Tell your doctor if you are pregnant or plan to become pregnant during treatment. It is not known whether montelukast passes into breast milk or if it could harm a nursing baby. Do not use this medication without telling your doctor if you are breast-feeding a baby. How should I take montelukast Singulair? Take exactly as prescribed by your doctor. Do not take in larger or smaller amounts or for longer than recommended. Follow the directions on your prescription label. Montelukast is usually taken once daily in the evening for prevention of asthma or allergy symptoms.
For exercise-induced bronchoconstriction, take a single dose at least 2 hours before you exercise, and do not take another dose for at least 24 hours. Follow your doctor's instructions. The oral granules can be placed directly into the mouth and swallowed, or mixed with a spoonful of applesauce, mashed carrots, rice, or ice cream. Oral granules can also be mixed with 1 teaspoon of baby formula or breast milk. Do not use any other type of liquid for mixing the granules.
Other liquids can be taken before or after taking the medicine. After opening or mixing the oral granules, you must use them within 15 minutes. Do not save an open packet or mixed medicine for later use. Asthma is usually treated with a combination of drugs. Use all medications as directed by your doctor. Read the medication guide or patient instructions provided with each medication. Do not change your doses or medication schedule without your doctor's advice, even if you have no asthma symptoms.
If you also take a steroid asthma medicine, do not stop using it suddenly without first talking to your doctor. You may need to use less and less before you stop the medication completely. Store at room temperature away from moisture and heat. Do not open a packet of oral granules until you are ready to use the medicine.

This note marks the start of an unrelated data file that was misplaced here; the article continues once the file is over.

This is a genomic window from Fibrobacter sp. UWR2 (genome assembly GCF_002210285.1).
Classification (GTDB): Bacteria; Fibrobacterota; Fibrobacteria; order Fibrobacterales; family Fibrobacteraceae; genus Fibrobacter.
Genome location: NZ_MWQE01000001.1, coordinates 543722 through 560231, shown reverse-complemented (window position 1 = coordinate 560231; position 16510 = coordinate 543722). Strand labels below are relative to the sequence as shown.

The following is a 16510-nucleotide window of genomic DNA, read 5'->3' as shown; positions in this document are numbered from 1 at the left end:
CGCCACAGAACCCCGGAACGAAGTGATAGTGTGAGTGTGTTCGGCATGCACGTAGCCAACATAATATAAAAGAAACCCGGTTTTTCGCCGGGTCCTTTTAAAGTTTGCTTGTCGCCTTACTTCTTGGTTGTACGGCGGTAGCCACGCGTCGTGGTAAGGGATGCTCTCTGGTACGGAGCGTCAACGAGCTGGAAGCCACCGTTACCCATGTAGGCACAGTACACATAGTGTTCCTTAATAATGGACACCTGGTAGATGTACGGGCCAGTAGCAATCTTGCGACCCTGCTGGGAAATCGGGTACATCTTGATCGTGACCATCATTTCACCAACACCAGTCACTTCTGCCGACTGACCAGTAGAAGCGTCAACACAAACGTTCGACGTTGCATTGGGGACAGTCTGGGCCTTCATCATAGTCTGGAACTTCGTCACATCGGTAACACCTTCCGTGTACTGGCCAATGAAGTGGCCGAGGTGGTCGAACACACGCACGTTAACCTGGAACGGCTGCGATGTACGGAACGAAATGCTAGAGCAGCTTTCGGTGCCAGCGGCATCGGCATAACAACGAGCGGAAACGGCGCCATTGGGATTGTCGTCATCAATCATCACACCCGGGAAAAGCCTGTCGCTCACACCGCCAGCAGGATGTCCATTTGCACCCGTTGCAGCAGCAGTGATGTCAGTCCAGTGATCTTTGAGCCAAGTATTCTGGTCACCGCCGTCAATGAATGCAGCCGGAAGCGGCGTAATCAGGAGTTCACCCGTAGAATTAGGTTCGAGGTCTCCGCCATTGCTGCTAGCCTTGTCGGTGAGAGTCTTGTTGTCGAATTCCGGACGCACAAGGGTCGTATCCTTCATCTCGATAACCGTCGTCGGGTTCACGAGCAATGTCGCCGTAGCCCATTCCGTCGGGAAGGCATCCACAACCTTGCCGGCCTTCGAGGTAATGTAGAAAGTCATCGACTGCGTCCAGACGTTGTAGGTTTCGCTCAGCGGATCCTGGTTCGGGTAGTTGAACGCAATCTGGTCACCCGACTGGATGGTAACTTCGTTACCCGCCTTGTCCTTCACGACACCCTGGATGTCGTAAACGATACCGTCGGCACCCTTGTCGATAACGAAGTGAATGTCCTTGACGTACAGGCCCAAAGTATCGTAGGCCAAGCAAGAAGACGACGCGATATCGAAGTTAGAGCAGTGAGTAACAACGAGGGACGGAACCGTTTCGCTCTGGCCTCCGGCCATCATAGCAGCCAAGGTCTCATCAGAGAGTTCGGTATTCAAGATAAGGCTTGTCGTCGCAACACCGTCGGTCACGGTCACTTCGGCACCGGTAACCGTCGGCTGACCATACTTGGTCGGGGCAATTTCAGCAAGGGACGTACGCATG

What happens if I miss a dose Singulair? Take the missed dose as soon as you remember. Skip the missed dose if it is almost time for your next scheduled dose. Do not take extra medicine to make up the missed dose. What happens if I overdose Singulair? What should I avoid while taking montelukast Singulair? If your asthma symptoms get worse when you take aspirin , avoid taking aspirin or other NSAIDs non-steroidal anti-inflammatory drugs while you are taking montelukast.
What other drugs will affect montelukast Singulair? This list is not complete and other drugs may interact with montelukast. Tell your doctor about all medications you use. This includes prescription, over-the-counter, vitamin, and herbal products. Do not start a new medication without telling your doctor. Where can I get more information? Remember, keep this and all other medicines out of the reach of children, never share your medicines with others, and use this medication only for the indication prescribed.
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The information contained herein is not intended to cover all possible uses, directions, precautions, warnings, drug interactions, allergic reactions, or adverse effects. If you have questions about the drugs you are taking, check with your doctor, nurse or pharmacist. Your use of the content provided in this service indicates that you have read,understood and agree to the End-User License Agreement,which can be accessed by clicking on this link. Less serious side effects may include: Take the Asthma Quiz!